Q. Is it true that it
is getting harder and harder to hire and keep a good school superintendent?
and no. In our extremely urban, and extremely rural, school systems, that can
be a real headache. But in most districts, which are fairly suburban, there are
still more qualified people who want to be superintendents than there are
superintendent jobs available.
sheer power and influence of a district or community's school superintendent is
creating a call to switch the way we select them. There's a call to move over
from appointing that person, as our school boards do now, to electing that
person to the job. Along with the idea that it is more American to elect such
an important public servant comes the idea that it shouldn't be the exclusive
terrain of someone with an education degree.
since a superintendent's job is so important and the person is responsible for
the management of millions and millions of dollars, there's a push to open up
the superintendent's job to non-educators, too. That would include business
leaders in their prime, CPA's, retired military leaders, business people with
MBA's, and others who may not have a teaching certificate or classroom
experience, but would make or have demonstrated themselves to be excellent
chief executive officers.
about it: your school superintendent probably handles a budget that is bigger
than, or at least rivals, the size of your city government's budget. That's a
lot of contracts to give out and a lot of money to be made in your community.
Naturally, people in business and the professions don't want to get on the
supe's bad side for fear or losing a chance at that nice, cushy, school
business. It's a situation that opens itself up to fraud and corruption, which
is not good. But a regular election cycle would keep that person more open,
honest and accountable to the public.
way it is now, there are just too many ways for a school leader to juke the
system. Your "supe" may be responsible for the supervision of more employees
than most other businesses in your town. Most districts have PR staff with
budgets to spend, and that helps keep the local media in line, while other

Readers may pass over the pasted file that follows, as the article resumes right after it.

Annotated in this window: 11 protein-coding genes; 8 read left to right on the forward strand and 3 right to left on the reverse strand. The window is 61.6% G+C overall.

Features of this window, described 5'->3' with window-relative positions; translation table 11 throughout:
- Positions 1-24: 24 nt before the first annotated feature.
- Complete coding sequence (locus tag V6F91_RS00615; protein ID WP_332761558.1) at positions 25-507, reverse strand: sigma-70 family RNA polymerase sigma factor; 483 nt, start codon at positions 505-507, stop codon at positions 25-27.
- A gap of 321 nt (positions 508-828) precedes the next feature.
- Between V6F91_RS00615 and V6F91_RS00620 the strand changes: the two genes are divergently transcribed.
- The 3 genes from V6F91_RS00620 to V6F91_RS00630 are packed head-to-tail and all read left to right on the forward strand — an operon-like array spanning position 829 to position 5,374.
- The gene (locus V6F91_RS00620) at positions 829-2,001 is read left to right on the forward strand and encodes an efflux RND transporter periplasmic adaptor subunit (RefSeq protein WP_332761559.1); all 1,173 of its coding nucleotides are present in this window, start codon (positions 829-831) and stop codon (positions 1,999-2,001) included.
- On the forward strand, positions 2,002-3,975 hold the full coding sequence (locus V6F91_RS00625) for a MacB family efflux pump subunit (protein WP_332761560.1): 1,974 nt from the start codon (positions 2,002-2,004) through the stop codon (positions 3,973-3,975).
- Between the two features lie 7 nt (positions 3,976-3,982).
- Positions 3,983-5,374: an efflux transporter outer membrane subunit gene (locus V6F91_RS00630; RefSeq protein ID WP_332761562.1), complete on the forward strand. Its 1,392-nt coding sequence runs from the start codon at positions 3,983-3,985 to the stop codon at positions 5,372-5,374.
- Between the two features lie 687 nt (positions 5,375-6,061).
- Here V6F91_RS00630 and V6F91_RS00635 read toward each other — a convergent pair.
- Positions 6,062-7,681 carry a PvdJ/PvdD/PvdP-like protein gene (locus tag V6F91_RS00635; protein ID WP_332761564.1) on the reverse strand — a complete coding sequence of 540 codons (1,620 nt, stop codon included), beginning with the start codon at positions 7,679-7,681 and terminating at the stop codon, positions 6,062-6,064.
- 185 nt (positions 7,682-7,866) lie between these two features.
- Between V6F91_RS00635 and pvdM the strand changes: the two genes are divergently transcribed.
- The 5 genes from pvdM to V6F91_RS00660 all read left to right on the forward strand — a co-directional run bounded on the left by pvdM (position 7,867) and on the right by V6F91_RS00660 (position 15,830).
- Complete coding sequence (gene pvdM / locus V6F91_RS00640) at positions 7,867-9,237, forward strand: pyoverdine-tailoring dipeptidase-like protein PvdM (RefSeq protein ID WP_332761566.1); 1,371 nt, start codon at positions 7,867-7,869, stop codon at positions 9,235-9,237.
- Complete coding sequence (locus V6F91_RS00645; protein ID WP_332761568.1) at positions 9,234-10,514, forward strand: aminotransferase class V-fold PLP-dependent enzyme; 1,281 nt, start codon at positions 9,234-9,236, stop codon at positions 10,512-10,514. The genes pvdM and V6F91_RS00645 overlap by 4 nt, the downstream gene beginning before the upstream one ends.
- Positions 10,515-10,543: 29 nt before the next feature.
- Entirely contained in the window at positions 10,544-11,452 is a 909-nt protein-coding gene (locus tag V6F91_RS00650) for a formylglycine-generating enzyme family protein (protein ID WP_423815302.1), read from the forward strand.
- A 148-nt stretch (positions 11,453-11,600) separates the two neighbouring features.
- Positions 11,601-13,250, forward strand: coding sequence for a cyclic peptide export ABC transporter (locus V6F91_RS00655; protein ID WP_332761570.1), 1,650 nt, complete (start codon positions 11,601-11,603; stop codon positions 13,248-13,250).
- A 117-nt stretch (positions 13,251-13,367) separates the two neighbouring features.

governmental agencies don't have that kind of propaganda or protection power.
school jobs is a powerful position: you can do a lot of favors for people's
adult children, cousins and ne'er-do-well brothers-in-law by giving them jobs
or steering contracts their way. At some point, you can call those favors back
make a lot of money, too, allowing him or her to hobknob with the powers that
be at the local country club and be seen at charity events with the
silk-stocking set. That can make opposing them very intimidating for teachers
and citizens who probably work for the supes' friends in private industry or
the law, accounting, construction and other companies that do business with the
Not much. Elected school-board members, by and large, are politically ambitious
and know that rocking the boat will often cost a politician that job or the
next one. Others on school boards are dabblers who are the supes' friends, pretty
much rubber-stamping what he or she wants. For these reasons, you almost never see
conflict or even split votes on school boards, which is sad.
line: supes never get anywhere near the scrutiny, oversight and criticism that your
mayor, city council, county board and other government officials get, much less
a corporate CEO with a board and stockholders to answer to.
Then again, consider
all the things a superintendent has to manage. They can be beastly:
Dealing with federal mandates,
regulations and paperwork
Protecting children from physical,
emotional and sexual abuse
Violence, gangs, drug and alcohol abuse
in the schools
Rising transportation, utility and
Sexual harassment claims
Fire and safety issues
Pushy parents who don't understand the
School closings and the devastation to
the community that causes
Balancing the standards, values and
rights of all different kinds of families
Trying to change entrenched bureaucracies
Trying to get bond issues passed in an
iffy economy when most of the taxpayers' investment portfolios have shrunk
. . . and many
Would YOU like to
do all that? If you would, and you think you can do a better job, and you
really care about kids, then join the movement to change the way we select and
keep superintendents, and prepare yourself for this important, complex job.
Your country needs you!
See website of the American Association of School Administrators, www.aasa.org, and the book, The American School Superintendent: Leading
in an Age of Pressure, by Gene R. Carter and William C. Cunningham.